Is this solution for interstellar travel viable?

In summary, the conversation discusses the possibility of enabling FTL travel through the use of negative energy between two Casimir plates. This is based on the concept of negative mass and the Shapiro time gain, which suggests that in the presence of negative mass, light can cover distances faster than the speed of light. However, it is pointed out that the Casimir effect is short range and not relevant for interstellar distances. Additionally, the idea of using negative mass for FTL travel is debunked, as it is based on a misunderstanding of the effects of negative energy on spacetime.
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Giovanni Cambria
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TL;DR Summary
Does Casimir Vacuum gravitationally repeal matter? If so, there is a way to enhance the effect through B field? If so, what are the consequences for interstellar travel?
I have in mind a way to enable FTL travel. Is this way viable?

In the paper: "Weighing the vacuum with the Archimedes experiment"

we can see the dependency of the gravitational repulsion exerted by Casimir Vacuum on the energy between the plates. The force goes as E / c^2.

In the papers: "Casimir effect with quantized charged spinor matter in background magnetic field"

we can observe that negative energy between the plates can be arbitrarily low if a B field sufficiently strong is provided. Moreover when the B field diverges the total energy (field energy + Casimir vacuum energy) goes to minus infinite. (see equations 85, 106, 107 for the Casimir vacuum energy) So this implies that, if a B field sufficiently strong is provided, we can have an arbitrarily strong repulsive gravitational force: it is exactly what we need in order to make FTL travel possible.

To understand why, read the following: fact is that, when negative mass is involved, the Shapiro effect changes sign so, instead of a Shapiro delay, you'll have a Shapiro 'early arrival'. So, in presence of a negative gravitational mass, light (and ultra relativistic particles or spaceships) cover the distance between A and B in a time shorter than d(A,B)/c0. Where d(. , .) is the ordinary euclidean distance. For the same reason, in presence of a positive gravitational mass, light (and ultra relativistic particles) cover the distance between A and B in a time higher than d(A,B)/c0.

The aforementioned idea (the Shapiro time gain) is not new but was presented in

"Microlensing by natural wormholes: Theory and simulations"
 
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  • #2
The Casimir effect is very short range. It is irrelevant over interstellar distances.
 
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Casimir effect is short range.
But gravitationally speaking 2 Casimir plates are equivalent to a (very tiny) negative mass. (see also: How does Casimir energy fall? II. Gravitational acceleration of quantum vacuum energy)

Using an externally generated B field you could make this (usually super-tiny) negative mass as large as you want so enabling negative Shapiro delay.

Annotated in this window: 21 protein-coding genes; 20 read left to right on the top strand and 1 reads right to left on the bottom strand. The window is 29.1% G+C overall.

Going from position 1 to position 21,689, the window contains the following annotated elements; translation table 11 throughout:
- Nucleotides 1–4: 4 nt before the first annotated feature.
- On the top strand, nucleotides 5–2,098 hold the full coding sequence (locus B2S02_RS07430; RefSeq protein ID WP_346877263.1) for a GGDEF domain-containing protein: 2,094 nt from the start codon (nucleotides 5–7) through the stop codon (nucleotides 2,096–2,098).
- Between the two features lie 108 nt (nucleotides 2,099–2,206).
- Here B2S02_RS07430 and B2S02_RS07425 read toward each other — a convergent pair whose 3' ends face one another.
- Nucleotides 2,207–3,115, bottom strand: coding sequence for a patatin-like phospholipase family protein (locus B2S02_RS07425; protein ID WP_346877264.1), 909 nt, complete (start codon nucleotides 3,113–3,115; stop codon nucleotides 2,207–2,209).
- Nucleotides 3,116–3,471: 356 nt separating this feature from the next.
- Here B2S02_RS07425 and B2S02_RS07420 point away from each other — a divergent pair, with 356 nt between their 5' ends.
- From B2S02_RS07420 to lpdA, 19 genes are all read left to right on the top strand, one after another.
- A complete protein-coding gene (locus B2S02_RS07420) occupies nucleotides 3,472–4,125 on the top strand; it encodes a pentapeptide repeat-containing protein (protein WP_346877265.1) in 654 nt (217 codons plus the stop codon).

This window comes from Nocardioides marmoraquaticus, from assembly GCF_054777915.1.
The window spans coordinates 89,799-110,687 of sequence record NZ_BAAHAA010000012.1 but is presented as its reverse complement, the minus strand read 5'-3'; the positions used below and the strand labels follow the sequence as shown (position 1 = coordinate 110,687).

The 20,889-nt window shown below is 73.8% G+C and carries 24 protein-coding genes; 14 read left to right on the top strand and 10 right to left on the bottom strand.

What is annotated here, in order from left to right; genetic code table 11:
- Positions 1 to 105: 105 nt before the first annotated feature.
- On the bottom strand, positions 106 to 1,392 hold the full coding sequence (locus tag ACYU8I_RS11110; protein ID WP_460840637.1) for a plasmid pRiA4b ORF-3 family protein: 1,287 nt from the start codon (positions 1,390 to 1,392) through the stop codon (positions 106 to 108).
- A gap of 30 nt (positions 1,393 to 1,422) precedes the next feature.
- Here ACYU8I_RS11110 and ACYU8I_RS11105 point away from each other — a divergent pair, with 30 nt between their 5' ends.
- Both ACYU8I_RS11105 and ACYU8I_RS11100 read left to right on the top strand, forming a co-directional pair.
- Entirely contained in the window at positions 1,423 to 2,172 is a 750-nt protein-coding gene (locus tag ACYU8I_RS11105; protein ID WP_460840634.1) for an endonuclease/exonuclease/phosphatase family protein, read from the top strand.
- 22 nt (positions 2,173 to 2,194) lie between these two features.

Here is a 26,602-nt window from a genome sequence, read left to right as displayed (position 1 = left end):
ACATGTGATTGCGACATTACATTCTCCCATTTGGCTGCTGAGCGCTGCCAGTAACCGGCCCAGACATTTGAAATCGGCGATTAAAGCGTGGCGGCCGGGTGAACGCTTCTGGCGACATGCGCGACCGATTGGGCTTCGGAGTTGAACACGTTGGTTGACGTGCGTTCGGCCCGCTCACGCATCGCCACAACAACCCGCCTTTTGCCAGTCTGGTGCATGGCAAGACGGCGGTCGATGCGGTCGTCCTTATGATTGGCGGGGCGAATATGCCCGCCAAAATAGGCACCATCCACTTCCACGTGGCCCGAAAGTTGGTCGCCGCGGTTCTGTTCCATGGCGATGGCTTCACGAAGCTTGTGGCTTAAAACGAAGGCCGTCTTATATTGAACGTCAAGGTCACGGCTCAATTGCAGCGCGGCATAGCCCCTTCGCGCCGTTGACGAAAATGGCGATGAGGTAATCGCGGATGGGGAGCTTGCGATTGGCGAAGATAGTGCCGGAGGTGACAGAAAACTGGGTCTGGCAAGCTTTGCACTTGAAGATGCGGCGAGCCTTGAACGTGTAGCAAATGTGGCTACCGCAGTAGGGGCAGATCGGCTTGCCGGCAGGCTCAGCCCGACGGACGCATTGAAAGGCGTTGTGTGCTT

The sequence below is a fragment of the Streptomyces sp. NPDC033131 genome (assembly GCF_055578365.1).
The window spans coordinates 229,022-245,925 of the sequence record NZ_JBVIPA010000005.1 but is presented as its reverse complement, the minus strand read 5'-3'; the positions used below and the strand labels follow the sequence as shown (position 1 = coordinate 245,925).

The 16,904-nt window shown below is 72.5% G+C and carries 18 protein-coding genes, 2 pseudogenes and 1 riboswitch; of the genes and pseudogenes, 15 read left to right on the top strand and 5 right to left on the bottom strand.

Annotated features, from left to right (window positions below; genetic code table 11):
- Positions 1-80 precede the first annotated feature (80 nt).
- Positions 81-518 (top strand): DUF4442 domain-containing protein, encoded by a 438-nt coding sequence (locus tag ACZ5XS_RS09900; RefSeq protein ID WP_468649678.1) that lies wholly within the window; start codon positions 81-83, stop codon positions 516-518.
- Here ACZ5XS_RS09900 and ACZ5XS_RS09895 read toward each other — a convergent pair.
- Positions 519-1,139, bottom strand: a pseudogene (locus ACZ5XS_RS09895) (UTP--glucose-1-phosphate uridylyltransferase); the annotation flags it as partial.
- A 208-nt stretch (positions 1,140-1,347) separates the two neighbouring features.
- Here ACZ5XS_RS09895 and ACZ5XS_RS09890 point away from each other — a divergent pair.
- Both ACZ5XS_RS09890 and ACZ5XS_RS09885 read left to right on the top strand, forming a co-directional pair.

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Giovanni Cambria said:
gravitationally speaking 2 Casimir plates are equivalent to a (very tiny) negative mass.

No, they're not. Dark energy, which is basically what the region between two Casimir plates is being described as in the references you give, has positive energy density and negative pressure. This does lead to effects like the accelerated expansion of the universe, but it in no way allows FTL travel.

Giovanni Cambria said:
negative Shapiro delay

Which just means that the path of light through spacetime is different from what one would expect if spacetime were flat, in such a way that the travel time is shorter. But that is a change in the structure of the light cones in spacetime. It is not a way for anything to travel FTL, i.e., outside the light cones.

In short, you have a fundamental misunderstanding.

Thread closed.
 
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Related to Is this solution for interstellar travel viable?

1. What is interstellar travel and why is it important?

Interstellar travel refers to the ability to travel between stars and explore the vastness of space. It is important because it allows us to expand our knowledge and understanding of the universe, and potentially discover new resources and habitats for humanity.

2. What are the current limitations of interstellar travel?

The main limitations of interstellar travel are the vast distances involved and the lack of technology that can travel at speeds close to the speed of light. Additionally, the effects of cosmic radiation and the need for sustainable energy sources are also challenges that need to be addressed.

3. What are some proposed solutions for interstellar travel?

Some proposed solutions for interstellar travel include using advanced propulsion systems such as nuclear fusion or antimatter engines, developing faster-than-light travel technology, and harnessing the power of black holes or wormholes.

4. Is there any current research or progress being made towards interstellar travel?

Yes, there is ongoing research and progress being made towards interstellar travel. Scientists and engineers are constantly exploring new technologies and concepts that could potentially make interstellar travel a reality in the future.

5. What are the potential risks and challenges of interstellar travel?

Some potential risks and challenges of interstellar travel include the high cost and resources needed for development, potential dangers from cosmic radiation and debris, and ethical considerations such as the impact on other civilizations or ecosystems that may be encountered during the journey.

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